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Andean priest and spiritual leader, Don Fabian Champi Apaza. Photo by Tom Pablo, Andes & Amazon Semester.

So What Exactly Is Happening With This Congress Thing in Peru?

Hola friends and family!

As you have probably heard by now, around 6 pm local time on Monday evening, Peru’s President Martín Vizcarra dissolved Peruvian congress. In other words, as of about 48 hours ago, Peru has no congress, and will continue to have no congress until January 26, 2020 when congressional elections will be held. As one can imagine, this is a pretty historic moment for the country that surely will be in textbooks in the years to come.

But what exactly does this mean? one might ask. Monday’s move to dissolve congress was actually legal, according to Peru’s 1969 constitution. Vizcarra called to do so after members of Congress attempted to appoint new members to the constitutional tribunal, many of whom had no congressional nor judicial experience and one in particular who is the son of the then-current president of the Congress. This move urged Vizcarra to dissolve the congress, something that Peru’s president has the constitutional power to do. Though the dissolution means momentary political uncertainty, the majority of Peruvian’s support Vizcarra’s move — congress for a long time has been viewed by the public as corrupt and controlled by the Fujimori family and party.

Monday night, immediately following the announcement, people of Cusco flooded the Plaza de Armas — the central square in Cusco — to show their support of the motion. For many Cusqueñans and Peruvians, this is the realization of something a long time coming. Peru’s congress has been majority-Fujimorista since former dictator Alberto Fujimori fled the country in 2001 due to various corruption scandals and human rights violations. Following suit, Peru’s congress has been Fujimori-majority and has been wrapped up in various scandals itself, most notably with ties to Odebrecht, the giant grafting scandal tied to an oil company in Brazil. Meanwhile, as congress has remained Fujimori-majority, the image of Alberto Fujimori and the Fujimorista party has nose-dived in the eyes of the Peruvian public. Alberto Fujimori and his daughter, Keiko Fujimori, are both in jail due to human rights violations and corruption, respectively. Yesterday and today, many of these Fujimorista congressmen packed up their bags and fled to Miami or Madrid, hoping to avoid potential trials and jailings themselves.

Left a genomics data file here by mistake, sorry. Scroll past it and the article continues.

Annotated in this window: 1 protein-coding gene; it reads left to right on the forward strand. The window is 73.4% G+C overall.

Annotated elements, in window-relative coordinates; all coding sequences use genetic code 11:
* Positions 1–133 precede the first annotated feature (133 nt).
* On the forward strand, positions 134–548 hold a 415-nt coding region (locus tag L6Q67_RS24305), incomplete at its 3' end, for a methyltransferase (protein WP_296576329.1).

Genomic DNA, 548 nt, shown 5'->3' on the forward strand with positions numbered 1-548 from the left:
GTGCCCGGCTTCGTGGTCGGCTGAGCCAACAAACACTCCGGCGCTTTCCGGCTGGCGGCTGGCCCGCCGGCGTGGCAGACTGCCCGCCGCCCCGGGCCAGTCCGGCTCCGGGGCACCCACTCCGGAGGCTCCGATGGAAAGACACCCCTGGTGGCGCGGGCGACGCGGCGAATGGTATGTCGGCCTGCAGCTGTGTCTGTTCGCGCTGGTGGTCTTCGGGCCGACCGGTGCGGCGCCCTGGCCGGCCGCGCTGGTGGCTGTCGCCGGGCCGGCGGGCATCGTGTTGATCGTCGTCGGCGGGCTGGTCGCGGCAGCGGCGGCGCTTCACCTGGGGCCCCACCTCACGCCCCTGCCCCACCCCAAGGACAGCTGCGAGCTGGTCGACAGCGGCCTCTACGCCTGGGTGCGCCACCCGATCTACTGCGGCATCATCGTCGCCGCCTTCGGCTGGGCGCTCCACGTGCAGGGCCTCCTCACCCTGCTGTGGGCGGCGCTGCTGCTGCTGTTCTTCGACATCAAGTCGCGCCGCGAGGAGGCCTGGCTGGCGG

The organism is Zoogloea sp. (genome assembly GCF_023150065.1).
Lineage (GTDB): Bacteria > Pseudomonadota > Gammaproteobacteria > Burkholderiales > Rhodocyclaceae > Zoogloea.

Monday’s dissolution of congress is the most recent step in a process that Peru has been undergoing for the last approximately two years, and is part of Vizcarra’s anti-corruption agenda. Vizcarra himself is president only because he was vice-president when Peru’s former president, Pedro Pablo Kuczynski, stepped down in April 2018 in anticipation of his own corruption-related impeachment. In fact, every Peruvian president since 1990 is either in jail, in house arrest, or dead via suicide because of corruption scandals. Since Vizcarra assumed the presidency last year, he has taken on the helm of the anti-corruption movement as his primary political discourse. Last December, he held an anti-corruption referendum that had an unexpectedly high turnout. Six months prior, in July 2018, Peru’s supreme court president, as well as four other judges, stepped down due to corruption. Peru’s political purging is fairly unprecedented in terms of corruption in Latin America and globally, and for many, it represents change and hope.

As for the political climate here in Cusco, things are calm. The manifestations in the central plaza are peaceful and celebratory. People are smiling and discussing how this moment has finally arrived. In every little street shop, owners and customers alike watch the TV and smile. Yesterday the students attended an academic talk by Peruvian anthropologist Ramón Pajuelo, and he had this message for the students and their families: “Your parents are surely seeing the news and wondering about your safety. You can tell them this — this moment of political crisis is luckily not a violent crisis, nor an economic nor social crisis. Rather, it is a peaceful moment of democratic transition, and one that is joyful for Peru.”  If anything, this is an amazing opportunity for the students to experience. It is sure to go down in history, and in a few years time our Dragons students can say, “I was there!”

We will send any updates as things unfold, but for now, all is peaceful — and celebratory — here in Cusco. Until next time!